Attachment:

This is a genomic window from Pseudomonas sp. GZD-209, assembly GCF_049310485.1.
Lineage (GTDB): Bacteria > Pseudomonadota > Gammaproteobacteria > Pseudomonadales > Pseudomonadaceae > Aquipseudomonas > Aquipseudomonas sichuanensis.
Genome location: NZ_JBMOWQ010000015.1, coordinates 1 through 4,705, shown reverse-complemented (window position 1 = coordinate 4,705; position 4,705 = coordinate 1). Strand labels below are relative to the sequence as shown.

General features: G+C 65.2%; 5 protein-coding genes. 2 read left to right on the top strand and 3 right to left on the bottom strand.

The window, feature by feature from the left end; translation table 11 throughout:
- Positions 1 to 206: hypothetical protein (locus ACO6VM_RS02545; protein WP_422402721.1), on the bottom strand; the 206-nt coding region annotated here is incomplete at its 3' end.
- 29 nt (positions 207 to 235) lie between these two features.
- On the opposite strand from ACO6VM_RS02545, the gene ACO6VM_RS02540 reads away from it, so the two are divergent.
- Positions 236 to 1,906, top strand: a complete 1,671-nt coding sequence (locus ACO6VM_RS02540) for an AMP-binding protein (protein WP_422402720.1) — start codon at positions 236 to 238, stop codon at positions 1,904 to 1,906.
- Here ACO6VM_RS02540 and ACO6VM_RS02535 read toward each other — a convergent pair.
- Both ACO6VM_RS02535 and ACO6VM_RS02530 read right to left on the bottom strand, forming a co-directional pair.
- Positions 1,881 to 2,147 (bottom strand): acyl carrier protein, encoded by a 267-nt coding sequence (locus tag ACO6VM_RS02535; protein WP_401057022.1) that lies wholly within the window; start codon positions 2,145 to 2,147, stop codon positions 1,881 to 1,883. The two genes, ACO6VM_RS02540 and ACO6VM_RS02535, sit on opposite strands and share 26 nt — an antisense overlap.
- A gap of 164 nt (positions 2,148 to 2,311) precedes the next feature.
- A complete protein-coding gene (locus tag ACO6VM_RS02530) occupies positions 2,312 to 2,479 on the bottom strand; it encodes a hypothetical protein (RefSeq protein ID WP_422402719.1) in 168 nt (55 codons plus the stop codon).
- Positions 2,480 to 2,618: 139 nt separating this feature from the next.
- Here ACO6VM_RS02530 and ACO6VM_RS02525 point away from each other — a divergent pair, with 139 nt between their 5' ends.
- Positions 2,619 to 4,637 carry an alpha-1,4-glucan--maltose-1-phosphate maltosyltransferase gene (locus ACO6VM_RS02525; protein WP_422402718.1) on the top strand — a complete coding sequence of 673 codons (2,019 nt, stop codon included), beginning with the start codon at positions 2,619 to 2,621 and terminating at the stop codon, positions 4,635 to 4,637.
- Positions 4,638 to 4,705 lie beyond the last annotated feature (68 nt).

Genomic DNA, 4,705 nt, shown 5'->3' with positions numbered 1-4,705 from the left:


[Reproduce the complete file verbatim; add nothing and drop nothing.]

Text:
This is a genomic window from Pseudomonas sp. GZD-209, assembly GCF_049310485.1.
Lineage (GTDB): Bacteria > Pseudomonadota > Gammaproteobacteria > Pseudomonadales > Pseudomonadaceae > Aquipseudomonas > Aquipseudomonas sichuanensis.
Genome location: NZ_JBMOWQ010000015.1, coordinates 1 through 4,705, shown reverse-complemented (window position 1 = coordinate 4,705; position 4,705 = coordinate 1). Strand labels below are relative to the sequence as shown.

General features: G+C 65.2%; 5 protein-coding genes. 2 read left to right on the top strand and 3 right to left on the bottom strand.

The window, feature by feature from the left end; translation table 11 throughout:
- Positions 1 to 206: hypothetical protein (locus ACO6VM_RS02545; protein WP_422402721.1), on the bottom strand; the 206-nt coding region annotated here is incomplete at its 3' end.
- 29 nt (positions 207 to 235) lie between these two features.
- On the opposite strand from ACO6VM_RS02545, the gene ACO6VM_RS02540 reads away from it, so the two are divergent.
- Positions 236 to 1,906, top strand: a complete 1,671-nt coding sequence (locus ACO6VM_RS02540) for an AMP-binding protein (protein WP_422402720.1) — start codon at positions 236 to 238, stop codon at positions 1,904 to 1,906.
- Here ACO6VM_RS02540 and ACO6VM_RS02535 read toward each other — a convergent pair.
- Both ACO6VM_RS02535 and ACO6VM_RS02530 read right to left on the bottom strand, forming a co-directional pair.
- Positions 1,881 to 2,147 (bottom strand): acyl carrier protein, encoded by a 267-nt coding sequence (locus tag ACO6VM_RS02535; protein WP_401057022.1) that lies wholly within the window; start codon positions 2,145 to 2,147, stop codon positions 1,881 to 1,883. The two genes, ACO6VM_RS02540 and ACO6VM_RS02535, sit on opposite strands and share 26 nt — an antisense overlap.
- A gap of 164 nt (positions 2,148 to 2,311) precedes the next feature.
- A complete protein-coding gene (locus tag ACO6VM_RS02530) occupies positions 2,312 to 2,479 on the bottom strand; it encodes a hypothetical protein (RefSeq protein ID WP_422402719.1) in 168 nt (55 codons plus the stop codon).
- Positions 2,480 to 2,618: 139 nt separating this feature from the next.
- Here ACO6VM_RS02530 and ACO6VM_RS02525 point away from each other — a divergent pair, with 139 nt between their 5' ends.
- Positions 2,619 to 4,637 carry an alpha-1,4-glucan--maltose-1-phosphate maltosyltransferase gene (locus ACO6VM_RS02525; protein WP_422402718.1) on the top strand — a complete coding sequence of 673 codons (2,019 nt, stop codon included), beginning with the start codon at positions 2,619 to 2,621 and terminating at the stop codon, positions 4,635 to 4,637.
- Positions 4,638 to 4,705 lie beyond the last annotated feature (68 nt).

Genomic DNA, 4,705 nt, shown 5'->3' with positions numbered 1-4,705 from the left: